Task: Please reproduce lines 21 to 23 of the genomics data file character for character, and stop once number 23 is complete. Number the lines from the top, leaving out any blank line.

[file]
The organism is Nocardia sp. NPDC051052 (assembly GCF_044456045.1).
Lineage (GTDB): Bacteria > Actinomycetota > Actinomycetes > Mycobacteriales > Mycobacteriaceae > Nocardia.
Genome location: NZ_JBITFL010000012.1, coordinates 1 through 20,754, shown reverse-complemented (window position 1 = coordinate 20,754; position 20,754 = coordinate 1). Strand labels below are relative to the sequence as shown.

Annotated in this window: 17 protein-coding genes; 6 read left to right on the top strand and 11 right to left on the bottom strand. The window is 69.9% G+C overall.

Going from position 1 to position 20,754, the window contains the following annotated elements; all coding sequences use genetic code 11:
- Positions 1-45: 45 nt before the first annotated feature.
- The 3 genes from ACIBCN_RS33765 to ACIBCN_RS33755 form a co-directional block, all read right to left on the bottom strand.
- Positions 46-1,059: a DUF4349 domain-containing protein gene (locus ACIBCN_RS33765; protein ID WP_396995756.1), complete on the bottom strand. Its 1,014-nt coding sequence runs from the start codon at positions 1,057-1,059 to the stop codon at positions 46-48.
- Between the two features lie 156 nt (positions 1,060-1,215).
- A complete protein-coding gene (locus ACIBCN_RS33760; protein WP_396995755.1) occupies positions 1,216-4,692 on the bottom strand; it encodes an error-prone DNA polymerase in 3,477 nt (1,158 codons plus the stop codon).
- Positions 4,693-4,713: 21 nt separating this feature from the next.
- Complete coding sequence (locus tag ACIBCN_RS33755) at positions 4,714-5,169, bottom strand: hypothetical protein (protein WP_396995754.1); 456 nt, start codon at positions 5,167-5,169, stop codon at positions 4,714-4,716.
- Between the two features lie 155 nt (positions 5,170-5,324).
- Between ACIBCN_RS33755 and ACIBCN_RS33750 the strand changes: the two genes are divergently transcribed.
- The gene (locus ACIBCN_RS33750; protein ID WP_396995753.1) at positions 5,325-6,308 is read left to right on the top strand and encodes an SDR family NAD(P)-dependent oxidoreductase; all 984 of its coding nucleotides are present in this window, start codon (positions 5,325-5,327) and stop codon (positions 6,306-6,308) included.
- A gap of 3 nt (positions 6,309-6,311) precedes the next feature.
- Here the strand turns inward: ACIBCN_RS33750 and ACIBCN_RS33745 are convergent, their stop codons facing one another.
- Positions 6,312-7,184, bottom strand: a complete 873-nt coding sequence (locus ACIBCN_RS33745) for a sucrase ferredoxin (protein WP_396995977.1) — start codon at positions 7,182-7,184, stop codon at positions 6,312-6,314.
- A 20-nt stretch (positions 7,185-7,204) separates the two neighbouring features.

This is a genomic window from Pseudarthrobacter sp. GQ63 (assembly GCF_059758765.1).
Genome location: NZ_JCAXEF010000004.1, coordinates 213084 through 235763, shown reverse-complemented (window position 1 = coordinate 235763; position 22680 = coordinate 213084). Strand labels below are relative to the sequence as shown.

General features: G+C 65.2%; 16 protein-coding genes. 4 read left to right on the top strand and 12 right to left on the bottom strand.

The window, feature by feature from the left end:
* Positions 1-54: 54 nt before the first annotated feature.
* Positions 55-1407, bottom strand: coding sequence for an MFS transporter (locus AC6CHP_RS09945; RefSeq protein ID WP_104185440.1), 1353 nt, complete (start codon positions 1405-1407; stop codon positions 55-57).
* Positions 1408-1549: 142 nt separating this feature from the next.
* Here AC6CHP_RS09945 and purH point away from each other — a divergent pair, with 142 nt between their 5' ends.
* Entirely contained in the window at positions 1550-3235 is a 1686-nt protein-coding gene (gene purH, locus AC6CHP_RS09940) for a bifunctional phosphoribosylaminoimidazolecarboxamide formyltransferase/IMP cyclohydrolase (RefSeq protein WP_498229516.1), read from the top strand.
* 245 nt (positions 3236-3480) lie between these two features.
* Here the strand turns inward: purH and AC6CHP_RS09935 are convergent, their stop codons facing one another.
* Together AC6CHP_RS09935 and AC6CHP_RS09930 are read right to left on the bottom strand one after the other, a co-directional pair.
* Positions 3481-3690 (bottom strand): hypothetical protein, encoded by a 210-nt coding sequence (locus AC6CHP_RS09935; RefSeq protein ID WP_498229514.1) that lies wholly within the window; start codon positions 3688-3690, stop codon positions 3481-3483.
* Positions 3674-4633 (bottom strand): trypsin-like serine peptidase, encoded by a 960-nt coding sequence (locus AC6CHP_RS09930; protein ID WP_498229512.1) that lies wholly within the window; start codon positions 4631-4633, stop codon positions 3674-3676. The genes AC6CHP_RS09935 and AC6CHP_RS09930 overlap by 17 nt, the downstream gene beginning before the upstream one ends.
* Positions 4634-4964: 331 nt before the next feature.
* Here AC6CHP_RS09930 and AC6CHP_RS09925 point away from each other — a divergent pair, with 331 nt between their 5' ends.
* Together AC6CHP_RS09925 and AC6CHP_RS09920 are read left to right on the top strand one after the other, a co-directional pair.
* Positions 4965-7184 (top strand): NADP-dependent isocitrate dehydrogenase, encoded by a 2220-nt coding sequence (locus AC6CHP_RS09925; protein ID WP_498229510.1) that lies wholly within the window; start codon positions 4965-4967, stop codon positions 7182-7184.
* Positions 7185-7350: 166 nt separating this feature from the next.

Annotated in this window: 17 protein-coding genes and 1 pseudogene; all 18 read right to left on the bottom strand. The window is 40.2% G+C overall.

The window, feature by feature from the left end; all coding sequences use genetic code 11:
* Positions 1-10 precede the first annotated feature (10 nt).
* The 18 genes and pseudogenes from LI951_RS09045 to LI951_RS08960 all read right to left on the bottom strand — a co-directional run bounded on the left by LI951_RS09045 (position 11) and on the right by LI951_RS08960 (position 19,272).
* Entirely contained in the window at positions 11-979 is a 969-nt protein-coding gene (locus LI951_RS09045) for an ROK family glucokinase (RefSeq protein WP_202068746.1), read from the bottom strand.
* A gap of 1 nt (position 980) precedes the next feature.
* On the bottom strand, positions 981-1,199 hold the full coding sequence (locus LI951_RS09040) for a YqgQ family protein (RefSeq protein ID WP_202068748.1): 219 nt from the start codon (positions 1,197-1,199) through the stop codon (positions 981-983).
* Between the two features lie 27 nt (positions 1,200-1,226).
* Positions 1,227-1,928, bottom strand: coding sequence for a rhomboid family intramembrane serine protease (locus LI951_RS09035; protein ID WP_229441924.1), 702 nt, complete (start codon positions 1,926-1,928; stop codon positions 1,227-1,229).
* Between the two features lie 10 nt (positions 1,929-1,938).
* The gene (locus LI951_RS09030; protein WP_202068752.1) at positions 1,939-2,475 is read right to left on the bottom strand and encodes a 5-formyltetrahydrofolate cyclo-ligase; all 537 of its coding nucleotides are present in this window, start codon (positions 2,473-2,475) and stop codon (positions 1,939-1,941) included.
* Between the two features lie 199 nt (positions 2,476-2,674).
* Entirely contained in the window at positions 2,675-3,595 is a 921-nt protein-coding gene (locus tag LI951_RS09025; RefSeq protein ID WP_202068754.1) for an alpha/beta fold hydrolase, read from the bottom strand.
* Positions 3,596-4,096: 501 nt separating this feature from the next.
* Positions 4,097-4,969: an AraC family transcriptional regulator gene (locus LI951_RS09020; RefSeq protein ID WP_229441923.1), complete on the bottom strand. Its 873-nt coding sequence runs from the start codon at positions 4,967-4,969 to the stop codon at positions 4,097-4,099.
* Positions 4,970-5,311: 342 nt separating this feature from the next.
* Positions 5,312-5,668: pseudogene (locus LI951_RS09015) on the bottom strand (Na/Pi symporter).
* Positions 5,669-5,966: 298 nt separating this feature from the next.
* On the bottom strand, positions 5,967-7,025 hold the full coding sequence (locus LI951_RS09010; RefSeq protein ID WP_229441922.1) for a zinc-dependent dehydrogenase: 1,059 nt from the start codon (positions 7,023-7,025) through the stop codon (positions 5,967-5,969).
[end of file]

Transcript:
Genome location: NZ_JCAXEF010000004.1, coordinates 213084 through 235763, shown reverse-complemented (window position 1 = coordinate 235763; position 22680 = coordinate 213084). Strand labels below are relative to the sequence as shown.

General features: G+C 65.2%; 16 protein-coding genes. 4 read left to right on the top strand and 12 right to left on the bottom strand.

The window, feature by feature from the left end: